The state of US health care [part 1]

[The following is excerpted from the first part of a project I did for my Ethics of Life & Death class in Winter 2009. The project is entitled “Initiating a Christian Conversation About Health Care Reform.”]

1. The Current State of U.S. Health Care
We start with an introduction to the current condition of the U.S. health care system, which offers the worst return for highest cost in the developed world. I hesitate to begin with statistics because they tend to be remarkably impersonal, thereby contributing to an already-malignant bent toward depersonalization and distance; additionally, a statistics bombardment can leave one shell-shocked and overwhelmed. However, they also serve a purpose in setting the stage onto which the gospel must make its impression.

a. Overview of the health care system
First, though, an overview: insurance in the U.S. is provided through a “five-part patchwork system that covers most serious problems for most people most of the time, but still allows many people to fall through the cracks.”[1] The five parts are:

  1. Employment-based coverage and private medical plans;
  2. Medicare, which covers 80% of medical expenses for Americans over 65, and also people with disabilities under 65;
  3. Medicaid, which provides coverage for the poor, including people on public assistance, children of poor parents, poor seniors, people with disabilities, and adults with mental illness;
  4. CHAMPUS (Civilian Health and Medical Program of the Uniformed Services), TRICARE (the U.S. government-sponsored health insurance plan for active military members, their families and retirees) and the Veterans Administration Hospital System, provide health care for military personnel, their families and for veterans;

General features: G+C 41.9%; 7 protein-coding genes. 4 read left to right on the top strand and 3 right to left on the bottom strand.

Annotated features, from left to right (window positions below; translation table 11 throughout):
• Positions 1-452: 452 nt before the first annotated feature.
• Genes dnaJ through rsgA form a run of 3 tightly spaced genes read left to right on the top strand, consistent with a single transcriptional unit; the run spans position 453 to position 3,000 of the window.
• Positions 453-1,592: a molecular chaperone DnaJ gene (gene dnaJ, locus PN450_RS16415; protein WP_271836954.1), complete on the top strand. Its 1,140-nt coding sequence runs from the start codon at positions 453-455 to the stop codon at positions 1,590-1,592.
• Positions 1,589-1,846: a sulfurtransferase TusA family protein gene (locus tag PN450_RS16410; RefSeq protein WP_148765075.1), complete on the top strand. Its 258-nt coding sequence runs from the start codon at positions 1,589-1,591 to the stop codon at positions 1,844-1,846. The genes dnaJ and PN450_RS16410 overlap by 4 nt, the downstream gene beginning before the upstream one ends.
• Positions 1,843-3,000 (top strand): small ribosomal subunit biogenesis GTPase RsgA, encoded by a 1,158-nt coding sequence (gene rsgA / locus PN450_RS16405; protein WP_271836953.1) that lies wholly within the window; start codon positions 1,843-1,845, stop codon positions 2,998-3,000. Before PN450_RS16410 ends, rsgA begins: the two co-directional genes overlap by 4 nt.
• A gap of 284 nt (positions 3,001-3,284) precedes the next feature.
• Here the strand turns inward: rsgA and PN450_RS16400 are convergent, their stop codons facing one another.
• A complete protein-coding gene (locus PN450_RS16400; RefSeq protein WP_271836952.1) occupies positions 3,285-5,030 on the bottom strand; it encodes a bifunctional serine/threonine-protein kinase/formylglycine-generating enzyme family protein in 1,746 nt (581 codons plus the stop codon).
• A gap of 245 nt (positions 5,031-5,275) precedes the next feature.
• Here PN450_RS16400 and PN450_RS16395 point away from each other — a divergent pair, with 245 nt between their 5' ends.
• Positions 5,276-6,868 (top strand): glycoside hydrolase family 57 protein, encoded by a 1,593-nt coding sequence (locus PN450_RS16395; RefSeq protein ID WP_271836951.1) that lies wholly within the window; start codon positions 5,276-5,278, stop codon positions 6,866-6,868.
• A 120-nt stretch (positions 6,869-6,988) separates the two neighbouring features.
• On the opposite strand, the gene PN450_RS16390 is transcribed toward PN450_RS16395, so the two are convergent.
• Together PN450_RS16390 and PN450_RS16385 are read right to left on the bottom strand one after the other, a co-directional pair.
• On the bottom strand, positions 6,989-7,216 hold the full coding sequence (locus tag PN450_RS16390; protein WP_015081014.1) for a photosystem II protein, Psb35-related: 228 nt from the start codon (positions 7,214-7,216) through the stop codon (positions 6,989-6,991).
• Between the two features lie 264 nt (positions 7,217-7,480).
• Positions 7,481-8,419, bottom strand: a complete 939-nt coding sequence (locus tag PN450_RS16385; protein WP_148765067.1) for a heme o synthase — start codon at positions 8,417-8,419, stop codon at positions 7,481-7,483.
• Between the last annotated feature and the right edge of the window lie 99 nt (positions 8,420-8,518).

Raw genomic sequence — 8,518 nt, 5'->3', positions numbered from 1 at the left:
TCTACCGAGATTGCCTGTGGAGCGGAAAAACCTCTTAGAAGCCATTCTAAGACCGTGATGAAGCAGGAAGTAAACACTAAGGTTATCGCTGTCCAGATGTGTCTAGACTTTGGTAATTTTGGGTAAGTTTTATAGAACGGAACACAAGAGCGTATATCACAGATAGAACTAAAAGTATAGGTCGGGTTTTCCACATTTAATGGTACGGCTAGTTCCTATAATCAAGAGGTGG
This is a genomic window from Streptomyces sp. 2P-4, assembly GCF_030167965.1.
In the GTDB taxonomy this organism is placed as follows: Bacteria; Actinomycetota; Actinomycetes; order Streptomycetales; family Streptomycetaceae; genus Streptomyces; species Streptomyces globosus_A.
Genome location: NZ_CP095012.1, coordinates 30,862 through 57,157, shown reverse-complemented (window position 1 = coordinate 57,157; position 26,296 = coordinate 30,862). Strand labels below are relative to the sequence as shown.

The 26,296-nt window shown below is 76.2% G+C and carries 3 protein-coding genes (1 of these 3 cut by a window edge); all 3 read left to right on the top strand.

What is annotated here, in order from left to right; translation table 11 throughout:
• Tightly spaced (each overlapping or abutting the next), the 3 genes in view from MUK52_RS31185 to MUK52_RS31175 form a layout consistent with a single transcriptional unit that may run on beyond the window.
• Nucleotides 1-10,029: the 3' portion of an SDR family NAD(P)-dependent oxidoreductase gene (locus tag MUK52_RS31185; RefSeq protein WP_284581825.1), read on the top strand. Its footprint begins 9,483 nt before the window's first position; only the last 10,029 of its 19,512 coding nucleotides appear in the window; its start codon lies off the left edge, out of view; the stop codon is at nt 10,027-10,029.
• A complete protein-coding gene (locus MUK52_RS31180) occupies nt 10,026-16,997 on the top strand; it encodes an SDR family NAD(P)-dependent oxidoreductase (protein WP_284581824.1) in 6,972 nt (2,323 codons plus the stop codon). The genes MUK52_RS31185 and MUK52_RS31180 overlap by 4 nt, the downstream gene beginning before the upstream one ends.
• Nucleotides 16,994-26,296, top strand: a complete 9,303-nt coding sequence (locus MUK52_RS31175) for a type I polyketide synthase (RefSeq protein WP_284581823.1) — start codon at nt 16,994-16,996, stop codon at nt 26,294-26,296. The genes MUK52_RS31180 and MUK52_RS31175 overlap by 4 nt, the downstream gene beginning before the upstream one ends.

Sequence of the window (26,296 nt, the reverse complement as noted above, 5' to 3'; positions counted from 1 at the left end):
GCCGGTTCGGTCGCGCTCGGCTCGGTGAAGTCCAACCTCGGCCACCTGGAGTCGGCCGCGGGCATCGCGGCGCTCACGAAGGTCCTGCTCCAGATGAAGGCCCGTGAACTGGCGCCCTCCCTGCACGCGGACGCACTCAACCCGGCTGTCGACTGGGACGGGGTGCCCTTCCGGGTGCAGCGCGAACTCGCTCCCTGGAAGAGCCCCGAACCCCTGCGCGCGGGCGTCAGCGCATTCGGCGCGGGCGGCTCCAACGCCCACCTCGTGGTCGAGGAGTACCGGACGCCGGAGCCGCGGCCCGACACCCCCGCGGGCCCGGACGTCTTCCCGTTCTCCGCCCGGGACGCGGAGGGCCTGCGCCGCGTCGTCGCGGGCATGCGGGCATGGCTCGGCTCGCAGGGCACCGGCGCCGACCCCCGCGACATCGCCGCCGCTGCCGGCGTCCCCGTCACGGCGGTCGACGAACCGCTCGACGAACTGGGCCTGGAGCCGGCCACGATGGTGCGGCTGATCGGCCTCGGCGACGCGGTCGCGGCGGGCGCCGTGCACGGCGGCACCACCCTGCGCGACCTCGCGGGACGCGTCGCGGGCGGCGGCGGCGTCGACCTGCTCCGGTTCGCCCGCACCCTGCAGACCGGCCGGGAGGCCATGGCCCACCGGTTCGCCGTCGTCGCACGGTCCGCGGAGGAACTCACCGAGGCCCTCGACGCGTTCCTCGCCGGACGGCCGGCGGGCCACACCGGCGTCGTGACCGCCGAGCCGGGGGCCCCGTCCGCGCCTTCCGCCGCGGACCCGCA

5. Health care in emergency rooms: the Emergency Medical Treatment and Active Labor Act 1986 forbids emergency rooms from turning away anyone who is medically unstable. As a result, emergency rooms serve as a national safety net for all kinds of medical problems of the uninsured and for illegal immigrants.
Those who fall into this fifth category (or those who obtain health care through private service organizations, including faith-based clinics) are not generally considered to have reliable access to health care since emergency rooms and private service organizations are not designed to function as a safety net and therefore not equipped to deal with the vast amounts of people who turn up for treatment. These include undocumented immigrants; homeless people (who have no fixed address and thus are ineligible for state-based Medicaid); and people with problems including substance addiction which are not recognized as disabilities. As Sondra Ely Wheeler notes, the health care that is provided through overburdened emergency rooms and private service organizations is often “both more costly and less effective than prompt primary care would have been; sometimes, it comes altogether too late. These people suffer and die of treatable or preventable illnesses at a much higher rate than those with stable access to care.”[2]